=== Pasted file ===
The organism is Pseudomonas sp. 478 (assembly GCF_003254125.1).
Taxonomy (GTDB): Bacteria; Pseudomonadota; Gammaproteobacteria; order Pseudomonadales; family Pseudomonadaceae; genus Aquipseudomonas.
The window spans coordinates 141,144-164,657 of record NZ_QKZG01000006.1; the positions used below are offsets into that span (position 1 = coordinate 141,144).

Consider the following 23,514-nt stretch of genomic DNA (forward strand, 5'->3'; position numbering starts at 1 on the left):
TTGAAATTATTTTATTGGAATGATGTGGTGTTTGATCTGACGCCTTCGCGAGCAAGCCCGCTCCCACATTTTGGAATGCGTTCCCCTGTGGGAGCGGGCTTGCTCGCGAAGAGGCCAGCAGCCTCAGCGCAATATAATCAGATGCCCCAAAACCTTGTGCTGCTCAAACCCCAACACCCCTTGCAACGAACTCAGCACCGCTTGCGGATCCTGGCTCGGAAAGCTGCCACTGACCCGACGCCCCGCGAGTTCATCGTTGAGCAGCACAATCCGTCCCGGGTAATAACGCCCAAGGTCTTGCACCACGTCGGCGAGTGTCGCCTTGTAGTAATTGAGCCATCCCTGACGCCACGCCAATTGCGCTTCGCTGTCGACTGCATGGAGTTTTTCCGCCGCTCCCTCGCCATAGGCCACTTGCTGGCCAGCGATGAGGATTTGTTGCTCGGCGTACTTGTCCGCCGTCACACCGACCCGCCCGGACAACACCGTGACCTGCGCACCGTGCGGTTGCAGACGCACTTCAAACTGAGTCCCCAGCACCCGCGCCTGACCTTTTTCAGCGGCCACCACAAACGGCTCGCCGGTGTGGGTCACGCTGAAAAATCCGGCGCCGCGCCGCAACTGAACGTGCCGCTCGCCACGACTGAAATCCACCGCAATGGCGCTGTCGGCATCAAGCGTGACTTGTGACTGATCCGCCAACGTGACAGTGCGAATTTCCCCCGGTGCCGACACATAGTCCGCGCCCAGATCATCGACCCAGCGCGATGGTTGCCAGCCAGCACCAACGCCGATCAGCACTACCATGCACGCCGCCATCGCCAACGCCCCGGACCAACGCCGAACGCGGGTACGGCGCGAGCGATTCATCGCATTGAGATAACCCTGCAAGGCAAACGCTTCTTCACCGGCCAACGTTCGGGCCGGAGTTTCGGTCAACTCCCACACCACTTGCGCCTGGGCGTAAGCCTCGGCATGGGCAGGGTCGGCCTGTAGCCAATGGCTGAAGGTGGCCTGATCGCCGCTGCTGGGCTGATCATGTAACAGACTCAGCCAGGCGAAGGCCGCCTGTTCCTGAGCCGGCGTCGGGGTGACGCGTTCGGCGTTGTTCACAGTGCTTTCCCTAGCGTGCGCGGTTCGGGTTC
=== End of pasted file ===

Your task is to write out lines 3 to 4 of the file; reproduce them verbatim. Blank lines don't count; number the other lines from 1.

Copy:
The window spans coordinates 141,144-164,657 of record NZ_QKZG01000006.1; the positions used below are offsets into that span (position 1 = coordinate 141,144).

Consider the following 23,514-nt stretch of genomic DNA (forward strand, 5'->3'; position numbering starts at 1 on the left):